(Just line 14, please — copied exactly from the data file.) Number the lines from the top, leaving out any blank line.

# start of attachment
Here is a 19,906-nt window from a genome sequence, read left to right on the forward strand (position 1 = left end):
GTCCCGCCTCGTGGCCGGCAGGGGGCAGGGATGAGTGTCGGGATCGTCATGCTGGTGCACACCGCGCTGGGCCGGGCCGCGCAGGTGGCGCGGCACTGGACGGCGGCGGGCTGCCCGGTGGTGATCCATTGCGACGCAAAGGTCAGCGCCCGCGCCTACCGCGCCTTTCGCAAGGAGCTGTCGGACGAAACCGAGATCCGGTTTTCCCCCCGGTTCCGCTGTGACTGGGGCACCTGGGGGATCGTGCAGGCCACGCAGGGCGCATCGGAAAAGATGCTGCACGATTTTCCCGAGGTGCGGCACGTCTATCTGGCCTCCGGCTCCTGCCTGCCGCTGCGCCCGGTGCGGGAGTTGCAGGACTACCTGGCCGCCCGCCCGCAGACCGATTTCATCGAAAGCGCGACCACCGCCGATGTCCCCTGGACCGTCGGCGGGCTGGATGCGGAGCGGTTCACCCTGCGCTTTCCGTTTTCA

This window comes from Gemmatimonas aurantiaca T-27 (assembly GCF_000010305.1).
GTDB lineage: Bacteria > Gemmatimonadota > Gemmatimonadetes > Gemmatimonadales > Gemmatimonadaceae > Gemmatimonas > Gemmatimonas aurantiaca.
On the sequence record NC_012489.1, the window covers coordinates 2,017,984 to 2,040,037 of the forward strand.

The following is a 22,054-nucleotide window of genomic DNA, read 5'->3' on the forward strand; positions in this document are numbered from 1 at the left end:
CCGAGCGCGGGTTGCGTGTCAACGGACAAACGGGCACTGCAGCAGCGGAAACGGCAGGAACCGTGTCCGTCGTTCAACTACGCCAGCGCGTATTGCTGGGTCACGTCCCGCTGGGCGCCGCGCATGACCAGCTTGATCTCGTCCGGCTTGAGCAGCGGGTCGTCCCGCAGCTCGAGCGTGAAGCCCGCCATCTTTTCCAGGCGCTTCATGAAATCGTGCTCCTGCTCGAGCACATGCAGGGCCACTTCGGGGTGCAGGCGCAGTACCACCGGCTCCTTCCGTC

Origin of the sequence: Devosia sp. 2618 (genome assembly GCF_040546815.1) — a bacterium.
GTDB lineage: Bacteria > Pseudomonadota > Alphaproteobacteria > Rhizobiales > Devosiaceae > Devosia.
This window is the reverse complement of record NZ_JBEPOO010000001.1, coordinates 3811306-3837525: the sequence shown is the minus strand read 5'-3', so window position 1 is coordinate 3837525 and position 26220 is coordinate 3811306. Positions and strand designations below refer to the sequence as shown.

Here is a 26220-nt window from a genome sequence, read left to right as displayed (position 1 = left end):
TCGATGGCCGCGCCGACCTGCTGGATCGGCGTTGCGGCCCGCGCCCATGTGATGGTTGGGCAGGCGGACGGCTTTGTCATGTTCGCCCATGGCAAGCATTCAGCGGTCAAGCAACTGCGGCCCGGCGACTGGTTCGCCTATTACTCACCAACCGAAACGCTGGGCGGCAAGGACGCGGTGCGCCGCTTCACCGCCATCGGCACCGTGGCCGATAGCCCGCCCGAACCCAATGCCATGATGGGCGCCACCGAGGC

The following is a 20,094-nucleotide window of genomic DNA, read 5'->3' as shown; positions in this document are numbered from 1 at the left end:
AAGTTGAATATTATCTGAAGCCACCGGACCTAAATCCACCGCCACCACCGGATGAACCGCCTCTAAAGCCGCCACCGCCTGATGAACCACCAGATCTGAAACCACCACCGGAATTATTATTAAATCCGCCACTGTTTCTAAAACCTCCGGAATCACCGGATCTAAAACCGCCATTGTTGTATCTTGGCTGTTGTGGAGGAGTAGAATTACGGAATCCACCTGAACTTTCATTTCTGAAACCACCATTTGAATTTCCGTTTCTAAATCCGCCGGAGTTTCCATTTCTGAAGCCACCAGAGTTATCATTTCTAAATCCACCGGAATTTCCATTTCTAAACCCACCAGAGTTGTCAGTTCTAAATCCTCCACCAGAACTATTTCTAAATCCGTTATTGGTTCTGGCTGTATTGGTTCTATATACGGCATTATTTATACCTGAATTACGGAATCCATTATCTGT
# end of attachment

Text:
AAGTTGAATATTATCTGAAGCCACCGGACCTAAATCCACCGCCACCACCGGATGAACCGCCTCTAAAGCCGCCACCGCCTGATGAACCACCAGATCTGAAACCACCACCGGAATTATTATTAAATCCGCCACTGTTTCTAAAACCTCCGGAATCACCGGATCTAAAACCGCCATTGTTGTATCTTGGCTGTTGTGGAGGAGTAGAATTACGGAATCCACCTGAACTTTCATTTCTGAAACCACCATTTGAATTTCCGTTTCTAAATCCGCCGGAGTTTCCATTTCTGAAGCCACCAGAGTTATCATTTCTAAATCCACCGGAATTTCCATTTCTAAACCCACCAGAGTTGTCAGTTCTAAATCCTCCACCAGAACTATTTCTAAATCCGTTATTGGTTCTGGCTGTATTGGTTCTATATACGGCATTATTTATACCTGAATTACGGAATCCATTATCTGT